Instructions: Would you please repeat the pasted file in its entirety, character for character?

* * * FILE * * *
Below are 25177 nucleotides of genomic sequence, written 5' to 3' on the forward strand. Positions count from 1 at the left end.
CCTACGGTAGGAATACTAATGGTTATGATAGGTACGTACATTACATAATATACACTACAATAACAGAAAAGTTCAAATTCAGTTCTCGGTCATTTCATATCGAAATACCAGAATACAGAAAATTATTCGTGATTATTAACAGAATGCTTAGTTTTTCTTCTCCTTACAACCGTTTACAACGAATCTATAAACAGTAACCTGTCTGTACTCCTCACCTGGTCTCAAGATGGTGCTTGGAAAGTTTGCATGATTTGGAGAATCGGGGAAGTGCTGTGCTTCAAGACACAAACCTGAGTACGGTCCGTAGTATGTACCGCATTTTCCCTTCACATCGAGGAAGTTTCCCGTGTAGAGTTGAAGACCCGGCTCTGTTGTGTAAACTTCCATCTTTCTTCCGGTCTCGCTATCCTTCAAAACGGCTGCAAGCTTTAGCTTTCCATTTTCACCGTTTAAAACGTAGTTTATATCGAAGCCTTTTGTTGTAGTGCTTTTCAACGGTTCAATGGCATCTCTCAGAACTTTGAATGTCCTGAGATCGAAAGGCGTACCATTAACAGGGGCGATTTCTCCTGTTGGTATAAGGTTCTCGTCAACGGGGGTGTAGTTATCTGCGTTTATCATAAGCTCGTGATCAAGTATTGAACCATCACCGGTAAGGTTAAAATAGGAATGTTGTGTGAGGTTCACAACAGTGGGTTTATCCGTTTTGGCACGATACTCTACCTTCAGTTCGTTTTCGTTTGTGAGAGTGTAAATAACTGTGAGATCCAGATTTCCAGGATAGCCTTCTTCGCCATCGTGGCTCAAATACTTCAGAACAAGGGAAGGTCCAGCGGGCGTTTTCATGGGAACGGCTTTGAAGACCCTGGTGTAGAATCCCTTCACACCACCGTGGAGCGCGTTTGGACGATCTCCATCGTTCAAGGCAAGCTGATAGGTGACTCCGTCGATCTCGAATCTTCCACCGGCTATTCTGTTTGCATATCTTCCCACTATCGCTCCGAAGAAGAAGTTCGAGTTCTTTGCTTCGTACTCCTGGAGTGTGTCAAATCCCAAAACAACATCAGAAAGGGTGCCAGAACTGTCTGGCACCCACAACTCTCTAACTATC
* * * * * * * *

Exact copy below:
Below are 25177 nucleotides of genomic sequence, written 5' to 3' on the forward strand. Positions count from 1 at the left end.
CCTACGGTAGGAATACTAATGGTTATGATAGGTACGTACATTACATAATATACACTACAATAACAGAAAAGTTCAAATTCAGTTCTCGGTCATTTCATATCGAAATACCAGAATACAGAAAATTATTCGTGATTATTAACAGAATGCTTAGTTTTTCTTCTCCTTACAACCGTTTACAACGAATCTATAAACAGTAACCTGTCTGTACTCCTCACCTGGTCTCAAGATGGTGCTTGGAAAGTTTGCATGATTTGGAGAATCGGGGAAGTGCTGTGCTTCAAGACACAAACCTGAGTACGGTCCGTAGTATGTACCGCATTTTCCCTTCACATCGAGGAAGTTTCCCGTGTAGAGTTGAAGACCCGGCTCTGTTGTGTAAACTTCCATCTTTCTTCCGGTCTCGCTATCCTTCAAAACGGCTGCAAGCTTTAGCTTTCCATTTTCACCGTTTAAAACGTAGTTTATATCGAAGCCTTTTGTTGTAGTGCTTTTCAACGGTTCAATGGCATCTCTCAGAACTTTGAATGTCCTGAGATCGAAAGGCGTACCATTAACAGGGGCGATTTCTCCTGTTGGTATAAGGTTCTCGTCAACGGGGGTGTAGTTATCTGCGTTTATCATAAGCTCGTGATCAAGTATTGAACCATCACCGGTAAGGTTAAAATAGGAATGTTGTGTGAGGTTCACAACAGTGGGTTTATCCGTTTTGGCACGATACTCTACCTTCAGTTCGTTTTCGTTTGTGAGAGTGTAAATAACTGTGAGATCCAGATTTCCAGGATAGCCTTCTTCGCCATCGTGGCTCAAATACTTCAGAACAAGGGAAGGTCCAGCGGGCGTTTTCATGGGAACGGCTTTGAAGACCCTGGTGTAGAATCCCTTCACACCACCGTGGAGCGCGTTTGGACGATCTCCATCGTTCAAGGCAAGCTGATAGGTGACTCCGTCGATCTCGAATCTTCCACCGGCTATTCTGTTTGCATATCTTCCCACTATCGCTCCGAAGAAGAAGTTCGAGTTCTTTGCTTCGTACTCCTGGAGTGTGTCAAATCCCAAAACAACATCAGAAAGGGTGCCAGAACTGTCTGGCACCCACAACTCTCTAACTATC